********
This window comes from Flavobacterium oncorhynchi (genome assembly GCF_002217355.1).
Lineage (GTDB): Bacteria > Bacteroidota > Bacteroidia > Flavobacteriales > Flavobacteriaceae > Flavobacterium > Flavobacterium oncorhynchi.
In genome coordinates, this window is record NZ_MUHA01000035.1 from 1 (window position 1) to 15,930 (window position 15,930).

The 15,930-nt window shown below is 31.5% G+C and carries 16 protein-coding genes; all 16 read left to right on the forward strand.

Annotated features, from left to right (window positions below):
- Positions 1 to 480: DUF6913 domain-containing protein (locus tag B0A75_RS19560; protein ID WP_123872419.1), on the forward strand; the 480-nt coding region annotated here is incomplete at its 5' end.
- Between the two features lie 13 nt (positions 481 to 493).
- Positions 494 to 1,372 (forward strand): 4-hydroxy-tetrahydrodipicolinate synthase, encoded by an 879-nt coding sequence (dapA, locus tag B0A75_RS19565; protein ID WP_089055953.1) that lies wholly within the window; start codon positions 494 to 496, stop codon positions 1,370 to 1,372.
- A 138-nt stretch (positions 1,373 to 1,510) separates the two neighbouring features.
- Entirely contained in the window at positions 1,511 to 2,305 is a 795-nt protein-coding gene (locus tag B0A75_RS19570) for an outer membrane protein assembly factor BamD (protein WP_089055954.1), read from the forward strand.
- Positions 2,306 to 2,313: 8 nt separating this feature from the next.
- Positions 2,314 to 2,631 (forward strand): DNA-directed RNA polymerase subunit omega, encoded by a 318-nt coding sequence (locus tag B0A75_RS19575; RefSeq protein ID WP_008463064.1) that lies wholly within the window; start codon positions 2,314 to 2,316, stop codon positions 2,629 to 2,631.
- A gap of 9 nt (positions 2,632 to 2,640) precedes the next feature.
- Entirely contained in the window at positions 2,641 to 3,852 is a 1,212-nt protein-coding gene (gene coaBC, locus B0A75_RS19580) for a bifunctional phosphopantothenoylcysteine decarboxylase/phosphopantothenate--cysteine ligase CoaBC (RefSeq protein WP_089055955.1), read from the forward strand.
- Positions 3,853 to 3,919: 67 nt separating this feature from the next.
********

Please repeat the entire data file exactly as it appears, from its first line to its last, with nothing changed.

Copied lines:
This window comes from Flavobacterium oncorhynchi (genome assembly GCF_002217355.1).
Lineage (GTDB): Bacteria > Bacteroidota > Bacteroidia > Flavobacteriales > Flavobacteriaceae > Flavobacterium > Flavobacterium oncorhynchi.
In genome coordinates, this window is record NZ_MUHA01000035.1 from 1 (window position 1) to 15,930 (window position 15,930).

The 15,930-nt window shown below is 31.5% G+C and carries 16 protein-coding genes; all 16 read left to right on the forward strand.

Annotated features, from left to right (window positions below):
- Positions 1 to 480: DUF6913 domain-containing protein (locus tag B0A75_RS19560; protein ID WP_123872419.1), on the forward strand; the 480-nt coding region annotated here is incomplete at its 5' end.
- Between the two features lie 13 nt (positions 481 to 493).
- Positions 494 to 1,372 (forward strand): 4-hydroxy-tetrahydrodipicolinate synthase, encoded by an 879-nt coding sequence (dapA, locus tag B0A75_RS19565; protein ID WP_089055953.1) that lies wholly within the window; start codon positions 494 to 496, stop codon positions 1,370 to 1,372.
- A 138-nt stretch (positions 1,373 to 1,510) separates the two neighbouring features.
- Entirely contained in the window at positions 1,511 to 2,305 is a 795-nt protein-coding gene (locus tag B0A75_RS19570) for an outer membrane protein assembly factor BamD (protein WP_089055954.1), read from the forward strand.
- Positions 2,306 to 2,313: 8 nt separating this feature from the next.
- Positions 2,314 to 2,631 (forward strand): DNA-directed RNA polymerase subunit omega, encoded by a 318-nt coding sequence (locus tag B0A75_RS19575; RefSeq protein ID WP_008463064.1) that lies wholly within the window; start codon positions 2,314 to 2,316, stop codon positions 2,629 to 2,631.
- A gap of 9 nt (positions 2,632 to 2,640) precedes the next feature.
- Entirely contained in the window at positions 2,641 to 3,852 is a 1,212-nt protein-coding gene (gene coaBC, locus B0A75_RS19580) for a bifunctional phosphopantothenoylcysteine decarboxylase/phosphopantothenate--cysteine ligase CoaBC (RefSeq protein WP_089055955.1), read from the forward strand.
- Positions 3,853 to 3,919: 67 nt separating this feature from the next.